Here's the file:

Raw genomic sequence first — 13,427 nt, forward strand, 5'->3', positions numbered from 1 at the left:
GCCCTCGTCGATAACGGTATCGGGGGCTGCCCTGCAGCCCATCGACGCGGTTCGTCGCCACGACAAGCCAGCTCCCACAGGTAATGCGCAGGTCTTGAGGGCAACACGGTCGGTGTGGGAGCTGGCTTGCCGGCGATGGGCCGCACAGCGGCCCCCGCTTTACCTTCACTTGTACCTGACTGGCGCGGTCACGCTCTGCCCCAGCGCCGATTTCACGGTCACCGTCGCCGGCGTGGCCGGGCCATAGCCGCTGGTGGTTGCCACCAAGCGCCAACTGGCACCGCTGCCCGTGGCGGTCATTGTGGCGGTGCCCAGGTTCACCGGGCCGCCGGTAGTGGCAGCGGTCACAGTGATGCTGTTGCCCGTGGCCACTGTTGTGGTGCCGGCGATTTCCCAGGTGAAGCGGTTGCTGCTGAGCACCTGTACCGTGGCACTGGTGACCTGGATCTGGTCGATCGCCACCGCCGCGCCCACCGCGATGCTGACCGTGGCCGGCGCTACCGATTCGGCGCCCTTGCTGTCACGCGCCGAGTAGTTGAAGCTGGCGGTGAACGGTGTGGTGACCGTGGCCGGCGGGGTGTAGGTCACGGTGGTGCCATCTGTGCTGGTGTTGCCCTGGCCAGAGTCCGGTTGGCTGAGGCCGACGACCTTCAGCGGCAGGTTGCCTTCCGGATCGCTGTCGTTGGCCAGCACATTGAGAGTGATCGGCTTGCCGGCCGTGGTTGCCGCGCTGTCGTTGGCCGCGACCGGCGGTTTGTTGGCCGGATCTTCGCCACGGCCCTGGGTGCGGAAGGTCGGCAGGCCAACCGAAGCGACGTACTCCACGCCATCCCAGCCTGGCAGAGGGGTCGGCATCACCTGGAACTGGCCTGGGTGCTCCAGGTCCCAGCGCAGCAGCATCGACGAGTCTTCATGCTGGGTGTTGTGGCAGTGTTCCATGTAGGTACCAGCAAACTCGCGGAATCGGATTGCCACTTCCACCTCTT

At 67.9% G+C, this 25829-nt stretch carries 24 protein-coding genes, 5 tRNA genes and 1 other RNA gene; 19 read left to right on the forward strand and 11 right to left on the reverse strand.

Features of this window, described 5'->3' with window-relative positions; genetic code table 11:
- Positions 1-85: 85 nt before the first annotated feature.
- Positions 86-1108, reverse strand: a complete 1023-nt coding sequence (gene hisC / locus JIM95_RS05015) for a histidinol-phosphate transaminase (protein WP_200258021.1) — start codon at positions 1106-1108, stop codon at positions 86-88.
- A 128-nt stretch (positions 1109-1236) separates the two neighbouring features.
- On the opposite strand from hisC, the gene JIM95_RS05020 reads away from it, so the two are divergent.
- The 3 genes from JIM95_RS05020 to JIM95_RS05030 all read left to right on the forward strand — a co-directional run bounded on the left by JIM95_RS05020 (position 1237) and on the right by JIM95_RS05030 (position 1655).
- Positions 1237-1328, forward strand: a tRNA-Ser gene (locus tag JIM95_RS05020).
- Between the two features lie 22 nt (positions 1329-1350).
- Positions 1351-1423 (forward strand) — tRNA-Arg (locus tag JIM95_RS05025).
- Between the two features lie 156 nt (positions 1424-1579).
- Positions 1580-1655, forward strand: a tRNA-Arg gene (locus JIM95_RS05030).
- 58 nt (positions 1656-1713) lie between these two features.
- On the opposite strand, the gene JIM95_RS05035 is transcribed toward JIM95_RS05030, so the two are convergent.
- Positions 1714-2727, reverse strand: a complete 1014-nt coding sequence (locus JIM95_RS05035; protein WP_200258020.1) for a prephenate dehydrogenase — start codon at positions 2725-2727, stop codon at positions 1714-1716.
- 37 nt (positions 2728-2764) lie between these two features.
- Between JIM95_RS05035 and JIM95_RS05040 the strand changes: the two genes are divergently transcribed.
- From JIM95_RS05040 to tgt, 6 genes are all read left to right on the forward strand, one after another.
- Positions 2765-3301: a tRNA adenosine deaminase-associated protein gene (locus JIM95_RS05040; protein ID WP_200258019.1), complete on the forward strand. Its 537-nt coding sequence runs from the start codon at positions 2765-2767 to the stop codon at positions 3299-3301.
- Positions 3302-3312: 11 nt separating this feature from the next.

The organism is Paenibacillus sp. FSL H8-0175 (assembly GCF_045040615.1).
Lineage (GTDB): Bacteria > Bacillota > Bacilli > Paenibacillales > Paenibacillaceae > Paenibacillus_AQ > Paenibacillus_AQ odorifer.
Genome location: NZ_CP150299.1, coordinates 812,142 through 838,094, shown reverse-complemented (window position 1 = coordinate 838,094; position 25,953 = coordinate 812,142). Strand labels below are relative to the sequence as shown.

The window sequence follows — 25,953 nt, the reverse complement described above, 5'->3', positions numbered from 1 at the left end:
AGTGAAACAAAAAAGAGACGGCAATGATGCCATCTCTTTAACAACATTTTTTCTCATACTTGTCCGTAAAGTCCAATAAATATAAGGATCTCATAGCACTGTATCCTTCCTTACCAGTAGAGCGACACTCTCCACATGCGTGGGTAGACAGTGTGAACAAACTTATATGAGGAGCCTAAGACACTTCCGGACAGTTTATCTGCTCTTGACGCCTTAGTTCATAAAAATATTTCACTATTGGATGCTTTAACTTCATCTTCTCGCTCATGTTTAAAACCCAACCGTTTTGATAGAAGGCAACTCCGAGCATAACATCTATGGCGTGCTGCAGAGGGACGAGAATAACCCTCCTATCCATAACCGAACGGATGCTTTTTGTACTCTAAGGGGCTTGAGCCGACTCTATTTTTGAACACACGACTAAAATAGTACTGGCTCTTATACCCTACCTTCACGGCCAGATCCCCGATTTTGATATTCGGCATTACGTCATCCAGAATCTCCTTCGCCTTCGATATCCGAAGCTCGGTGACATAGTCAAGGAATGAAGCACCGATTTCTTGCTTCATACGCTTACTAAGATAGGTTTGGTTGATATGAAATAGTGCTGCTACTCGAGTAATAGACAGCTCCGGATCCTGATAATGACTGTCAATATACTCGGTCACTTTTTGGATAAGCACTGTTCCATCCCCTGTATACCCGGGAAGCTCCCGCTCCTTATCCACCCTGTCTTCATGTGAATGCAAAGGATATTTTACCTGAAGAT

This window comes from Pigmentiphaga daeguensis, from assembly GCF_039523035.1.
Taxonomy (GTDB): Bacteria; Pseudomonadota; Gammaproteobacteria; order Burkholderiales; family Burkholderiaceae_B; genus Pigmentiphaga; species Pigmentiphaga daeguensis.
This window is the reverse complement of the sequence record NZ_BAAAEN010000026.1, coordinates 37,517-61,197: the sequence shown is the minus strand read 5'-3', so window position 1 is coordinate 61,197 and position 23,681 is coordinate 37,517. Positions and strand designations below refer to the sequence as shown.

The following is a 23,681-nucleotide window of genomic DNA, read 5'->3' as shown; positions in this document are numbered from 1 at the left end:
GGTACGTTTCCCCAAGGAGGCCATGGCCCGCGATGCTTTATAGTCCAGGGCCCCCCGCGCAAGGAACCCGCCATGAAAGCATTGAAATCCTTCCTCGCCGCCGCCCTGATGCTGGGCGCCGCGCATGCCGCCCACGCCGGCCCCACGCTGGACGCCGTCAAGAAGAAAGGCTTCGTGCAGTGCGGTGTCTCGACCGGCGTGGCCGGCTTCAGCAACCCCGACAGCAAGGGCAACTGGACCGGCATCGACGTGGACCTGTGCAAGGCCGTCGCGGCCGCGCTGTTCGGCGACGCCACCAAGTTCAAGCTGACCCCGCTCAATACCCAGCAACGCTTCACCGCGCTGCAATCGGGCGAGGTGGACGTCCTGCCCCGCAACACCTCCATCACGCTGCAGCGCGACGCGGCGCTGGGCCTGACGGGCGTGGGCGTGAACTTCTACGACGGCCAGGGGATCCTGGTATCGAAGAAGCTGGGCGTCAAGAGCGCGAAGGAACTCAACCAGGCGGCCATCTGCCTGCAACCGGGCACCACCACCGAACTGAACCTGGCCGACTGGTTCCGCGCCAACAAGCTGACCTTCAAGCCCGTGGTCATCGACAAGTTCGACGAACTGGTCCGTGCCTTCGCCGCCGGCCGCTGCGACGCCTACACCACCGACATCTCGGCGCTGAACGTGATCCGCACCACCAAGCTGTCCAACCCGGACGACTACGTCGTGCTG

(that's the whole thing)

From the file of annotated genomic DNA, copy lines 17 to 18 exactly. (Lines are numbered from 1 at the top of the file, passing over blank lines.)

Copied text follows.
- Positions 1714-2727, reverse strand: a complete 1014-nt coding sequence (locus JIM95_RS05035; protein WP_200258020.1) for a prephenate dehydrogenase — start codon at positions 2725-2727, stop codon at positions 1714-1716.
- 37 nt (positions 2728-2764) lie between these two features.